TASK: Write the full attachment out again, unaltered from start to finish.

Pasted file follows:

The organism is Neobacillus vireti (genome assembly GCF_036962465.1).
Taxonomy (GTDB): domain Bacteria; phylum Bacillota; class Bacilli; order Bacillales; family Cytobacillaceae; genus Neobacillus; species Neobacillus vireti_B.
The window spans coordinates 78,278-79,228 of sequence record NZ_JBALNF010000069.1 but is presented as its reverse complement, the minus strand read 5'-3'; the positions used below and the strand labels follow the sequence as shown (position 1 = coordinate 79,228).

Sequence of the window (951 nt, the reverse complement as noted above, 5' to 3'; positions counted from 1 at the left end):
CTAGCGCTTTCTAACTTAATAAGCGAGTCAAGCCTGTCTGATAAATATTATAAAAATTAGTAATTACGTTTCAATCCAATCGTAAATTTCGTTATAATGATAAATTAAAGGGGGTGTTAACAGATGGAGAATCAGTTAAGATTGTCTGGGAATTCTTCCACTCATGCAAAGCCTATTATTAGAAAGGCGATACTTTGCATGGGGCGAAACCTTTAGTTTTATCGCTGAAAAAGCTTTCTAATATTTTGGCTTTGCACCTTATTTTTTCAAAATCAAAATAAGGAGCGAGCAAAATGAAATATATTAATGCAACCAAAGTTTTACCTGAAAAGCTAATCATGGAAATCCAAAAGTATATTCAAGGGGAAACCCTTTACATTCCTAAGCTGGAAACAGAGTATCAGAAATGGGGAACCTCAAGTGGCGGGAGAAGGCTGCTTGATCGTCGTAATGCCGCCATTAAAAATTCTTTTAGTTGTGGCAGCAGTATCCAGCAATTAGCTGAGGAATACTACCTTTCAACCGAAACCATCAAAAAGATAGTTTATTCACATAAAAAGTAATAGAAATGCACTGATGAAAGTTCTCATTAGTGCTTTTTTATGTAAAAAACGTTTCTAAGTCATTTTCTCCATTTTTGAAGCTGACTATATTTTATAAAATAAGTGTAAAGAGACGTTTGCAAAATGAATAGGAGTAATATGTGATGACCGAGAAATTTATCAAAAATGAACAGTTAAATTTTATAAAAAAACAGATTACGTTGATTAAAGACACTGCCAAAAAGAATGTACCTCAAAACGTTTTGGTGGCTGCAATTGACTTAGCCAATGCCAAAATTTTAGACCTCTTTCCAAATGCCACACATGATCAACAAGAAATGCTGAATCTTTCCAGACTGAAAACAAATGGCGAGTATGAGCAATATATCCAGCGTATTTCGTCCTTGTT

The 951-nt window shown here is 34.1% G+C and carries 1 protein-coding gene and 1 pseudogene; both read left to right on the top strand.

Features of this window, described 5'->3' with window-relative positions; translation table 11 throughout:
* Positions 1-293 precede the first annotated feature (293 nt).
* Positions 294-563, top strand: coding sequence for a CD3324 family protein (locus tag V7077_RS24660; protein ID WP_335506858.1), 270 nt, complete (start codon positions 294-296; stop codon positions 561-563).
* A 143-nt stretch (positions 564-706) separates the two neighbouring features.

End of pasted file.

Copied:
The organism is Neobacillus vireti (genome assembly GCF_036962465.1).
Taxonomy (GTDB): domain Bacteria; phylum Bacillota; class Bacilli; order Bacillales; family Cytobacillaceae; genus Neobacillus; species Neobacillus vireti_B.
The window spans coordinates 78,278-79,228 of sequence record NZ_JBALNF010000069.1 but is presented as its reverse complement, the minus strand read 5'-3'; the positions used below and the strand labels follow the sequence as shown (position 1 = coordinate 79,228).

Sequence of the window (951 nt, the reverse complement as noted above, 5' to 3'; positions counted from 1 at the left end):
CTAGCGCTTTCTAACTTAATAAGCGAGTCAAGCCTGTCTGATAAATATTATAAAAATTAGTAATTACGTTTCAATCCAATCGTAAATTTCGTTATAATGATAAATTAAAGGGGGTGTTAACAGATGGAGAATCAGTTAAGATTGTCTGGGAATTCTTCCACTCATGCAAAGCCTATTATTAGAAAGGCGATACTTTGCATGGGGCGAAACCTTTAGTTTTATCGCTGAAAAAGCTTTCTAATATTTTGGCTTTGCACCTTATTTTTTCAAAATCAAAATAAGGAGCGAGCAAAATGAAATATATTAATGCAACCAAAGTTTTACCTGAAAAGCTAATCATGGAAATCCAAAAGTATATTCAAGGGGAAACCCTTTACATTCCTAAGCTGGAAACAGAGTATCAGAAATGGGGAACCTCAAGTGGCGGGAGAAGGCTGCTTGATCGTCGTAATGCCGCCATTAAAAATTCTTTTAGTTGTGGCAGCAGTATCCAGCAATTAGCTGAGGAATACTACCTTTCAACCGAAACCATCAAAAAGATAGTTTATTCACATAAAAAGTAATAGAAATGCACTGATGAAAGTTCTCATTAGTGCTTTTTTATGTAAAAAACGTTTCTAAGTCATTTTCTCCATTTTTGAAGCTGACTATATTTTATAAAATAAGTGTAAAGAGACGTTTGCAAAATGAATAGGAGTAATATGTGATGACCGAGAAATTTATCAAAAATGAACAGTTAAATTTTATAAAAAAACAGATTACGTTGATTAAAGACACTGCCAAAAAGAATGTACCTCAAAACGTTTTGGTGGCTGCAATTGACTTAGCCAATGCCAAAATTTTAGACCTCTTTCCAAATGCCACACATGATCAACAAGAAATGCTGAATCTTTCCAGACTGAAAACAAATGGCGAGTATGAGCAATATATCCAGCGTATTTCGTCCTTGTT

The 951-nt window shown here is 34.1% G+C and carries 1 protein-coding gene and 1 pseudogene; both read left to right on the top strand.

Features of this window, described 5'->3' with window-relative positions; translation table 11 throughout:
* Positions 1-293 precede the first annotated feature (293 nt).
* Positions 294-563, top strand: coding sequence for a CD3324 family protein (locus tag V7077_RS24660; protein ID WP_335506858.1), 270 nt, complete (start codon positions 294-296; stop codon positions 561-563).
* A 143-nt stretch (positions 564-706) separates the two neighbouring features.